2. 2. W E E KLY E CONOMIC CO MME N TAR Y ƒ How many jet engines were exported overseas? ƒ How many new orders for business equipment were placed? ƒ How many jobs were created (or lost)? ƒ How much oil or gasoline was produced and/or consumed? On the other hand, the “soft” data are reports that measure sentiment, and do not actually measure anything other than how people or businesses feel. The mood of consumers or businesses is, of course, greatly influenced by what they see around them every day. It is also impacted by what they see on television, in newspapers, on the Internet, on talk radio or from friends, neighbors and colleagues. And of course, lately, the media has been full of bad news on virtually every topic. However, the media itself is thriving on the bad news with some of the highest ratings, readers and listeners in history.We have not seen that yet, but those in In recent months, the hard data has painted a stronger picture of the U.S.the marketplace calling for a recession economy than that reflected by the sentiment data. But at times, thebelieve that the transition from poor opposite is true, and the sentiment runs far ahead of the actual data, as wassentiment to poor data is inevitable. We the case in 1999 and 2000 at the peak of the tech bubble and in the mid- 2000s as the housing bubble was just about to burst.do not and continue to place the odds ofrecession in the near term at about one We expect, however, that the trend of the hard data painting a better picturein three. of the economy than the soft data will continue this week. Ultimately, it is the hard data — not the sentiment (or soft) data — that will tell us whether or not we have re-entered a recession, have started to shed jobs again, or seen an uptick in inflation. However, poor sentiment (in both the consumer and business oriented segments of the economy) can feed on itself, and lead to a pullback in spending, which would then begin to negatively impact the hard data. We have not seen that yet, but those in the marketplace calling for a recession believe that the transition from poor sentiment to poor data is inevitable. We do not and continue to place the odds of recession in the near term at about one in three.1 Sentiment Based Empire State Manufacturing As this report was being prepared, we received hard data for September Index Shows Contraction, While Hard Data Based (industrial production) and sentiment for October (the Empire State Industrial Production Shows Moderate Growth Manufacturing Index). Often, the sentiment data has the benefit (from the market’s perspective) of being timelier. For example, for the most part, this Industrial Production: Manufacturing % Change - Year to Year, Seasonally Adjusted, 2007=100 (Left Axis) week’s hard data on the economy references September, but the week’s Empire State Manufacturing Survey: General Business sentiment-based data is measuring sentiment in October. Conditions: Diffusion Index Seasonally Adjusted, % Bal (Right Axis) True to recent form, the industrial production data revealed that overall 18 40 industrial output (factories, utilities, and mining) increased by a modest 12 20 0.2% between August and September, and that output of factories alone 6 increased by 0.4%. Industrial production, a key gauge of whether or not 0 0 the economy is in or out of recession, is up nearly 4% from a year ago and -6 continues to push higher. Overall, industrial production in the manufacturing -20 sector has increased in 24 of the past 27 months since the end of the Great -12 Recession in June 2009 [Chart 1]. -18 -40 01 02 03 04 05 06 07 08 09 10 11 On the other hand, the Empire State Manufacturing Index, which measuresSource: FRB, FRBNY, Haver Analytics 10/17/11 how manufacturing contacts in New York state feel about their overall(Shaded areas indicate recession) business (as well as employment, shipments, orders, etc.), remained belowLPL Financial Member FINRA/SIPC Page 2 of 4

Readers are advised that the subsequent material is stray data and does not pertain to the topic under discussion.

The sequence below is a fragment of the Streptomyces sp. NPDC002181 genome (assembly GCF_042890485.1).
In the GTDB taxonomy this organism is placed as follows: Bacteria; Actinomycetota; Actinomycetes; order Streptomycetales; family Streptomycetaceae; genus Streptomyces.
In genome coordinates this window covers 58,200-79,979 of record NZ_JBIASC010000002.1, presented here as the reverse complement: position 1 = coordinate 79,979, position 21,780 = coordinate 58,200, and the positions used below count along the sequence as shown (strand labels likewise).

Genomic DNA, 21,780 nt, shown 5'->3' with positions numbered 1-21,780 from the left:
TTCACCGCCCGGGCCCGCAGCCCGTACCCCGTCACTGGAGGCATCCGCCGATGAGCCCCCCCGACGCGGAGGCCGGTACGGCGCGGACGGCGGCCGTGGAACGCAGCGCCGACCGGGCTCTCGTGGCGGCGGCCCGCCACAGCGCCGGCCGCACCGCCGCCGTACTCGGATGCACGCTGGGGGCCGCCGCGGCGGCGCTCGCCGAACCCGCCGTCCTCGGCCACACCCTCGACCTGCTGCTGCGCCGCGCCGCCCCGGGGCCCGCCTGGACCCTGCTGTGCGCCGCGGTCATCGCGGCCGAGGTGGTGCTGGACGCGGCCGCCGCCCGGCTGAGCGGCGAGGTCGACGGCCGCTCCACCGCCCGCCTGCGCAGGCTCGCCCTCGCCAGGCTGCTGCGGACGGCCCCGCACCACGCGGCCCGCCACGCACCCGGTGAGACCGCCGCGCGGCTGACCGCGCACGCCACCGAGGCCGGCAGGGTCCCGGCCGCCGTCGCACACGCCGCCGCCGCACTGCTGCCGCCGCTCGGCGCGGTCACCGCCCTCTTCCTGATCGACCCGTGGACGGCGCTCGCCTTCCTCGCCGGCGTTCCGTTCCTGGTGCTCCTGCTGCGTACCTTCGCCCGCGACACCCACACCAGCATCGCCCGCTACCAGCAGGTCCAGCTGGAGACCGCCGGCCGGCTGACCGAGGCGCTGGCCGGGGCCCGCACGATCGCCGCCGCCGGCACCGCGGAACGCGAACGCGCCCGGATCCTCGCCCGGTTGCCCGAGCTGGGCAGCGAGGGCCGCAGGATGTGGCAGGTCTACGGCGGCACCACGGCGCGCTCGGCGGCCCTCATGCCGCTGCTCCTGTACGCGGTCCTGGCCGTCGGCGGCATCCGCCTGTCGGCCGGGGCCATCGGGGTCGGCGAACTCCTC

3. 3. W E E KLY E CONOMIC CO MME N TAR Y zero in October, indicating that manufacturing in the New York state region2 Hard Data (Leading Economic Indicators) Continue contracted for the fifth consecutive month. The good news here is that the to Point to Growth, While Sentiment Data Points to Recession contraction has not picked up momentum. Consumer Confidence (Left Axis) The other examples of hard data (mainly for September and early to mid- Index of Leading Indicators (Right Axis) October) due out this week include: 125 15 ƒ Producer Price Index (PPI) 110 10 ƒ Consumer Price Index (CPI) 95 5 ƒ Housing starts 80 0 ƒ Building permits 65 -5 ƒ Existing home sales 50 -10 ƒ Initial claims for unemployment insurance 1981 1986 1991 1996 2001 2006 2011Source: LPL Financial, Bloomberg Data 09/14/11 ƒ Weekly retail sales ƒ Weekly mortgage applications and ƒ Weekly car and light truck production This rest of the week’s sentiment based data (for September and October) includes: ƒ The National Association of Homebuilders Sentiment Index ƒ The Fed’s Beige Book ƒ The Philadelphia Fed Index In addition, the index of leading economic indicators (LEI) for September is due out at the end of the week. The index is a compilation of ten data series. Seven of the components of the LEI are hard data, with two being sentiment based. The final component of the LEI is the stock market (as measured by the S&P 500 Index), which is hard data of course, but is often driven over short periods of time by sentiment. The LEI is expected to increase by 0.3% month-over-month in September, which would leave the index a robust 6.0% above its year-ago reading, a clear sign that despite the negative sentiment, the economy continues to grow, albeit modestly.LPL Financial Member FINRA/SIPC Page 3 of 4